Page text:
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post #1 of 28 Old 08-17-2007 Thread Starter
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thunderstorms

i plan on going out on the lake this weekend thunderstorms possible what to do about the 27 foot lightning rod new to sailing here
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post #2 of 28 Old 08-17-2007
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If you see lightning, stay away from anything metal on you boat. Don't be leaning on your boom while being facinated by the lightining. If you get hit, most of your electronics will probably be zapped, whether they are plugged in or not. If you do get hit, go buy a lottery ticket. I only know one person who ever got hit, so don't sweat too much. Happy sailing!
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post #3 of 28 Old 08-17-2007
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It totally amazes me that more sailboats don't get it. I am on Lake Huron and I only hear about 1 or 2 a year. We had one in our club that was hit in it's berth this year. Boat is likely a write off as the hull was damaged by the heat.

I have been out in many races with lots of other sailboats with those big aluminum lighting poles and having lightning strikes all around, to the point of smelling ozone ! No one basically ever gets hit.

It is good advice to stay away from the standing rigging including the back stay. Other than that generally you will be so busy dealing with the wind that usually accompanies a thunderstorm to worry much about the lightning.
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post #4 of 28 Old 08-17-2007
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Quote:
Originally Posted by jimspafford View Post
i plan on going out on the lake this weekend thunderstorms possible what to do about the 27 foot lightning rod new to sailing here
Don't touch anything metal and stay down below. Find a buddy boat with a taller mast (smile).

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PS I am moving this thread to seamanship.

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post #5 of 28 Old 08-17-2007
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Taller Mast good idea......................the schooner I used to be Cpt on 70 ft got knocked down last week in a thunder storm Many very scared passengers..........no injuries other than needing brown not red britches............
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post #6 of 28 Old 08-17-2007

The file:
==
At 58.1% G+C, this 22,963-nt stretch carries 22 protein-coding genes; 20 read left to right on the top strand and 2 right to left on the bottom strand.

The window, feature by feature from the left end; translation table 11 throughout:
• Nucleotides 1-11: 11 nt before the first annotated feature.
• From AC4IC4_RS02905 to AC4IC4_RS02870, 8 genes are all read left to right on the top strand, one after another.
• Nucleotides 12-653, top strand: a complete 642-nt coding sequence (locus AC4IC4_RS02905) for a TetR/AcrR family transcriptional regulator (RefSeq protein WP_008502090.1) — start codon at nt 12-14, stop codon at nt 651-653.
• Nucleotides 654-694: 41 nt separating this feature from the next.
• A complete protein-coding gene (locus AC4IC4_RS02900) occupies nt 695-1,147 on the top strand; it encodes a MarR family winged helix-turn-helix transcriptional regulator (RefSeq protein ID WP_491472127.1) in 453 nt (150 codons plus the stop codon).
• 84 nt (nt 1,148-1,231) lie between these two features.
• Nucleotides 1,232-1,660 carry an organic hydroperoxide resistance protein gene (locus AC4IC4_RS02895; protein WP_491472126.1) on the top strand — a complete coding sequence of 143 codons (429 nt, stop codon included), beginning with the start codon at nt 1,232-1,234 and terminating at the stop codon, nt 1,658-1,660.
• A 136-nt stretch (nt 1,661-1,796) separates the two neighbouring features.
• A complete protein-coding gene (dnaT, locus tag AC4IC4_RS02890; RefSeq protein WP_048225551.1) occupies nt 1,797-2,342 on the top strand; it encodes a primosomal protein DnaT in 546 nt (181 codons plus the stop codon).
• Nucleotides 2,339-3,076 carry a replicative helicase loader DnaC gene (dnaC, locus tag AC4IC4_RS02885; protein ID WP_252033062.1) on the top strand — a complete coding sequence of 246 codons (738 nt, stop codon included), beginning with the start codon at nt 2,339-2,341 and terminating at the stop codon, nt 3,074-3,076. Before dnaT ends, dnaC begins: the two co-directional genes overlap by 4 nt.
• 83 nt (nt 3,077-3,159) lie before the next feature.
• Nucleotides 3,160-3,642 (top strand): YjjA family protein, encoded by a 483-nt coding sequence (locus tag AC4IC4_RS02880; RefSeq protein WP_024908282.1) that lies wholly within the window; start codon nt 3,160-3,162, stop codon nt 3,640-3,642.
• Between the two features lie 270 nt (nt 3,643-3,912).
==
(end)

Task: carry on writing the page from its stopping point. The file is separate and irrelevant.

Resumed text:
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Lightning Rods

I know I felt like a target...a marine elec tek told me of some who connect jumper cables to the backstays and the other end to a large 'dyna plate' and drop it overboard. My book says to get away from anything metal...what does that mean? Its like telling someone in a little jail cell to keep away from the bars...Go swiming I guess.

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post #7 of 28 Old 08-17-2007
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A question along the same line here, I have all wood spars, if I'm struck by lightening, am I looking at a blow out on my mast, much like you would see on a tree ??

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post #8 of 28 Old 08-17-2007 Thread Starter
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thanks for the input appaently no big worries i reckon oh by the way my boat is on lake eufala in oklahoma, i have heard the wire running to the water thing may just do that
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post #9 of 28 Old 08-17-2007
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Quote:
Originally Posted by poopdeckpappy View Post
A question along the same line here, I have all wood spars, if I'm struck by lightening, am I looking at a blow out on my mast, much like you would see on a tree ??
Unless you have a lightning rod and a heavy copper wire leading down to your keel....yup, you probably are. However, since the mast is less conductive, you may be less of a target than a boat with an aluminum spar.

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post #10 of 28 Old 08-17-2007
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we stay in our cabin dont touch any metal
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